What 250 Case Studies Say About Home Office Ergonomics

What 250 Case Studies Say about Home Office Ergonomics


Improving ergonomics in your workplace is a simple and cost effective method to raise your morale, decrease healthcare costs, increase your productivity, and increase the quality of your work. The employer’s benefits are well-noted, but what about people who are working at home or have home offices? More and more people are working at home and creating their own workplaces and offices. This can be difficult because many people want to be frugal when it comes to putting together a home office. So, should we bother with ergonomics at our home offices?

Making the initial investment into your home office can be a big pain, but the long term benefits are well worth the cost. The risk factors should scare you enough to go and buy a standing desk right away. You can easily develop several musculoskeletal disorders such as arthritis, shoulder issues, back issues and many more.

A British study looked into just how poor posture and constant tech usage played into the aforementioned musculoskeletal disorders. The British Chiropractic Association asserts that, according to their findings, 86% of the population of participants between ages 16 and 24 have experienced back pain and musculoskeletal symptoms. It’s alarming, but luckily, it’s largely preventable.

Their conclusion, which we most definitely agree with went as follows: “We can make adjustments to the process in which we use technology in order to mediate the potential musculoskeletal health hazards that are lurking behind the screen. Adequate posture, good hydration, and working in shorter intervals can all help individuals void off musculoskeletal problems, especially when the focus of their work is on technology.”

On a lighter but also significant note, the quality of your work will not be as amazing as it should be and you will suffer from more fatigue and burnout. But once again, with proper ergonomics in your workplace, this is preventable and your productivity could go through the roof! Business.com added that the ergonomic equipment in your work or home office may also lead to faster work — with fewer errors! Pretty impressive, huh?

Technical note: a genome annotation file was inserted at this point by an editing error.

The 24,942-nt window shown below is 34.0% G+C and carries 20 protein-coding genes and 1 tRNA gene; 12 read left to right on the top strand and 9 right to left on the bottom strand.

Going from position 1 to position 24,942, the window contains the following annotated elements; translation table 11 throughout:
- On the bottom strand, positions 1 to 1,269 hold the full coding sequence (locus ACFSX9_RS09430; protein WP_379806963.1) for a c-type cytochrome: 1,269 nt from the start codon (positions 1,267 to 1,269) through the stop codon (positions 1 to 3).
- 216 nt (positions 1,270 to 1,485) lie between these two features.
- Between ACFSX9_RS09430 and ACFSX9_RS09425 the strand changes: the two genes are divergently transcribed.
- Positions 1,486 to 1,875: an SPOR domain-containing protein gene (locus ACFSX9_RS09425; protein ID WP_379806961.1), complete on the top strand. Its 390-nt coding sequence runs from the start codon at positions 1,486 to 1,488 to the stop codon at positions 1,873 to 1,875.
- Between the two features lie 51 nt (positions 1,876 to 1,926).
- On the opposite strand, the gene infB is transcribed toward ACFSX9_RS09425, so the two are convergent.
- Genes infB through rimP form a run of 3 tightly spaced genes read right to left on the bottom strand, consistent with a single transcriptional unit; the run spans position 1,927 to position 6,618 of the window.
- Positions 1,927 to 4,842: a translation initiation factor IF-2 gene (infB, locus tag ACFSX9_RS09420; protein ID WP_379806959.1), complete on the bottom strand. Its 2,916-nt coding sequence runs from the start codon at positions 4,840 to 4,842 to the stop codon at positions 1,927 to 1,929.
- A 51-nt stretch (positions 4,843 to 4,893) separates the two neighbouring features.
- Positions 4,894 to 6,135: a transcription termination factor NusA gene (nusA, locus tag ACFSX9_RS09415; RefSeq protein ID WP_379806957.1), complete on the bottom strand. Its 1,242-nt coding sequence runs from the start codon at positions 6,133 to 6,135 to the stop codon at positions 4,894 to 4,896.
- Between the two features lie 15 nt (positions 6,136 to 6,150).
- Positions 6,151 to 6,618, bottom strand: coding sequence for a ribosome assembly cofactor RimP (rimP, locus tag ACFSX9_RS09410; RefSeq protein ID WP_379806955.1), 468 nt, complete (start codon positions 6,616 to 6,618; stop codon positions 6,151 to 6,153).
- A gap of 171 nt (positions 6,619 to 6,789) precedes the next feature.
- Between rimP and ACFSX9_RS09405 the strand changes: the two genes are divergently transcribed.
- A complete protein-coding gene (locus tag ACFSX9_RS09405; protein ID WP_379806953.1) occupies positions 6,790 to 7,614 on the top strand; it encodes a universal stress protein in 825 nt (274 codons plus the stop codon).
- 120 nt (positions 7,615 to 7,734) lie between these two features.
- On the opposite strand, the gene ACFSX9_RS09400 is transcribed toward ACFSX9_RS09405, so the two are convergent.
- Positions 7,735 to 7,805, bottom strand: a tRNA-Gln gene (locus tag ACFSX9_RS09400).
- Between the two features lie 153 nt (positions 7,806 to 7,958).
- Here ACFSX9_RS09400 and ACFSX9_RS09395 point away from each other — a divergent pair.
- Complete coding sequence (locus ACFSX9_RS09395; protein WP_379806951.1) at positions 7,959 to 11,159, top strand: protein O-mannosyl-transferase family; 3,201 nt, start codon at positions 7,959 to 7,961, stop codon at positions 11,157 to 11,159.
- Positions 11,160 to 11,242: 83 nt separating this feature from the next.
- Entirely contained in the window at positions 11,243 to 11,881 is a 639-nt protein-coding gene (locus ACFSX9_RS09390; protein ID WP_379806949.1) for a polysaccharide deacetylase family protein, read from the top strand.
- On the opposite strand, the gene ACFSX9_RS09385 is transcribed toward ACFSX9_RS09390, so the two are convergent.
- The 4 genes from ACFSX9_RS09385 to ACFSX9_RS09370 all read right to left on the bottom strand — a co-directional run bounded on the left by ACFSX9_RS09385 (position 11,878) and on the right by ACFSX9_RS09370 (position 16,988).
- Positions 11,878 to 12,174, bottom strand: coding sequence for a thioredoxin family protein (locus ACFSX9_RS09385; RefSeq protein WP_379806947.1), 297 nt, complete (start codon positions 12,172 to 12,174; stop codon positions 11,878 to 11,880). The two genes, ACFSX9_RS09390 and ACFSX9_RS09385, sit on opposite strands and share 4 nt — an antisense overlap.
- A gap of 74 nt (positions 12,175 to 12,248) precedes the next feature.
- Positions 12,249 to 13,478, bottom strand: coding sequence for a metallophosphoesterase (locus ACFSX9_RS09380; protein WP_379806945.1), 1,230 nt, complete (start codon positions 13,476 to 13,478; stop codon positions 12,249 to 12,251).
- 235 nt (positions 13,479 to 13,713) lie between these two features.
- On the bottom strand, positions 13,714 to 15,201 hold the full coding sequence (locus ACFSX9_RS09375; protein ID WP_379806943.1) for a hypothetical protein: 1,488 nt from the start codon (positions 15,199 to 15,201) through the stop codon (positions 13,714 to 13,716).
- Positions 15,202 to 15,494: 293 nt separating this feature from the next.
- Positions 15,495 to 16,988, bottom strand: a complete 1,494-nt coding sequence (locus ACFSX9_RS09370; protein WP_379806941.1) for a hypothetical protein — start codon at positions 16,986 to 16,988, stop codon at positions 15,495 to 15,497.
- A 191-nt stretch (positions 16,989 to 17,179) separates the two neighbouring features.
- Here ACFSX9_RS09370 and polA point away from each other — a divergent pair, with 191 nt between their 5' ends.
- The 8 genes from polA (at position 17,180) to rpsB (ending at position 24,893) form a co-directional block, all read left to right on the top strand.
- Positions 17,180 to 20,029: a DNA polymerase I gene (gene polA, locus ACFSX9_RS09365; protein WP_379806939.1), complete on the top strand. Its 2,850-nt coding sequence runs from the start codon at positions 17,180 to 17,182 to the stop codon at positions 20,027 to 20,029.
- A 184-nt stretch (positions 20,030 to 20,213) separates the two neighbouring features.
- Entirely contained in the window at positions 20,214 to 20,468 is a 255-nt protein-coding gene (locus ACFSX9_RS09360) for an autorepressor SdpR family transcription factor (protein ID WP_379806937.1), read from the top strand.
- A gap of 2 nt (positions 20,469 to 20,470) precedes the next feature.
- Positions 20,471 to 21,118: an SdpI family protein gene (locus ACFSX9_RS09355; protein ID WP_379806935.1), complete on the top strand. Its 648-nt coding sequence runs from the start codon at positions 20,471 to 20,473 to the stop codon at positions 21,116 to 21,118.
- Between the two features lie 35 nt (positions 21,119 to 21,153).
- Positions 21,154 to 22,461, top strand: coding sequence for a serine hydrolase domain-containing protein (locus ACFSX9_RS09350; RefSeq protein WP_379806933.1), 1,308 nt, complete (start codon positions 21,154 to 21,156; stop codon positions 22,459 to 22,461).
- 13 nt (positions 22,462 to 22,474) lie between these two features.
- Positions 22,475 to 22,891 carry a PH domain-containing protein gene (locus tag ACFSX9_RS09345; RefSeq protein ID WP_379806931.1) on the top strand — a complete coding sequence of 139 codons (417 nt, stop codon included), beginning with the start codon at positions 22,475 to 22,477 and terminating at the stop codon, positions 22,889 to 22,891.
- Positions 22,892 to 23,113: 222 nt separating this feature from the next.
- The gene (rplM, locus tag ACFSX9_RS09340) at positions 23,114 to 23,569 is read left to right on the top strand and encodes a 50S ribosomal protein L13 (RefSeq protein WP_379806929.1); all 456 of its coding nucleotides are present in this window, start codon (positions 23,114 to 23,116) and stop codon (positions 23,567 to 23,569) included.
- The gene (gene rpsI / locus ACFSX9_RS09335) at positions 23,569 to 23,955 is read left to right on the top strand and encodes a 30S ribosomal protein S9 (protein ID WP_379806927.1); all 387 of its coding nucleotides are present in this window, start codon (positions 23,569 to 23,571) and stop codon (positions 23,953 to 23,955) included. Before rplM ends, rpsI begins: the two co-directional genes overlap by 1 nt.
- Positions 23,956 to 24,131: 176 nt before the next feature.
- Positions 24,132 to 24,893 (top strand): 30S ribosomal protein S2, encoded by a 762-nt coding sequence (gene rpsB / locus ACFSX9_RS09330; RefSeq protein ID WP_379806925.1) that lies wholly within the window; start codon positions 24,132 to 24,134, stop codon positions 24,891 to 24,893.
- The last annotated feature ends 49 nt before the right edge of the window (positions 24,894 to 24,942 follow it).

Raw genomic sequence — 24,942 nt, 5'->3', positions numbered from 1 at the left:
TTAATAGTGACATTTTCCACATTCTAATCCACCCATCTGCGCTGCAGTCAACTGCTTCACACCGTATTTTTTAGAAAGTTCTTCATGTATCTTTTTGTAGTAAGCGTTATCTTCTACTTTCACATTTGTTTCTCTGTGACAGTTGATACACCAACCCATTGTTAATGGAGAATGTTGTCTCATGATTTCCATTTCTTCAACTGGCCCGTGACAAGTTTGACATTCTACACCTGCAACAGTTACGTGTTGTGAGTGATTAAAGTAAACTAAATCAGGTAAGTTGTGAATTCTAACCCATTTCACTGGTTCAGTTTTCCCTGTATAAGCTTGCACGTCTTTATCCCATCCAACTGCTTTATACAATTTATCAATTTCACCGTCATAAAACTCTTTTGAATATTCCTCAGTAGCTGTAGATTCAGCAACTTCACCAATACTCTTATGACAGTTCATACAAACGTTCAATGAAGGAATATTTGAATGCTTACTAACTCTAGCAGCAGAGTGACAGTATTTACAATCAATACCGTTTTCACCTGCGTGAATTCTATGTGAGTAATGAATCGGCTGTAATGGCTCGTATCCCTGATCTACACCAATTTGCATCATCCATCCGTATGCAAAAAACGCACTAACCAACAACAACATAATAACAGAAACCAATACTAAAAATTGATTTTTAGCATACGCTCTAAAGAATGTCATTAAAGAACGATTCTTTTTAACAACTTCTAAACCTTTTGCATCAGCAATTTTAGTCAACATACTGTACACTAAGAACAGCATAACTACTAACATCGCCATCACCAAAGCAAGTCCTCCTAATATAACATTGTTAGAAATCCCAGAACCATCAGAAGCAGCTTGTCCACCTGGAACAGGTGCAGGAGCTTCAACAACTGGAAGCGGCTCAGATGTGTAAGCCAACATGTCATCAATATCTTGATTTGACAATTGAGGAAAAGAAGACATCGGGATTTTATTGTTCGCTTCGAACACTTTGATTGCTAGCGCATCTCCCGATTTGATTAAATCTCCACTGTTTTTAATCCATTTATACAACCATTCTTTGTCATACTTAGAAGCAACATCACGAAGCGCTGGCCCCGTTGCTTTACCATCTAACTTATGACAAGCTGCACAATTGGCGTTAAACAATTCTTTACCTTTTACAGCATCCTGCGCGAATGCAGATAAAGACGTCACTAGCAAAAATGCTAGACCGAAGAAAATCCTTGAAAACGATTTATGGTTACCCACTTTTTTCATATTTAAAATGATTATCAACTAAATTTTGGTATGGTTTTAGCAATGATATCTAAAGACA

If you have the proper ergonomics in your home office your workplace productivity will not only improve, but your health will improve as well. As seen in 250 comprehensive case studies, your chances of injury and musculoskeletal disorders decrease if you invest in your workplace ergonomics. Your body will feel better and people will notice that your posture has improved tremendously. As we mentioned before, the study also shows that your productivity will increase and the quality of your work will increase as well. This further supports previous research cited, therefore yet again confirming its importance. If those two benefits do not convince you to invest in an ergonomically friendly workplace, then nothing will. Plus, doesn’t it feel great to go out and buy something nice for yourself that you know you will be using every single day?

It’s clear that posture is affected by poor ergonomics, but remember that it isn’t the only health risk at stake. Not to mention, there are many causes that lead to these issues; it’s not as simple as hunching over your desk all day. According to Mayo Clinic, here are some things to keep in mind in order to improve workplace ergonomics:


Chair

It’s obvious that your chair plays an integral part in good ergonomics, but how can you ensure that you’re making the proper choices to benefit your body? Firstly, you should choose a chair that supports your spinal curves. You can either head to an office store and ask a sales associate for help, or you can look online (and read reviews) about great office chairs for spinal health. Beyond that, you should adjust the height of your chair so that your feet are laying flat on the floor and your thighs are parallel to it.

It’s not always that easy, however. If your desk is really high or your chair doesn’t go low enough for your feet to touch the ground, you should use a footrest. (Even a stool can work in a pinch! You gotta do what you gotta do.)

If there’s one thing that we want to make clear, it’s that you should make sure that you have the proper desk chair for your office. Having poor posture as a result of your chair can be fixed easily — and you do not have to spend $3,000 on a fancy chair to reap the benefits. There are plenty of affordable options all over the Internet! If a standing desk is more your thing, get an attachment where you can place your laptop or desktop to lower or raise the height of your monitor, so you can alternate between standing and sitting.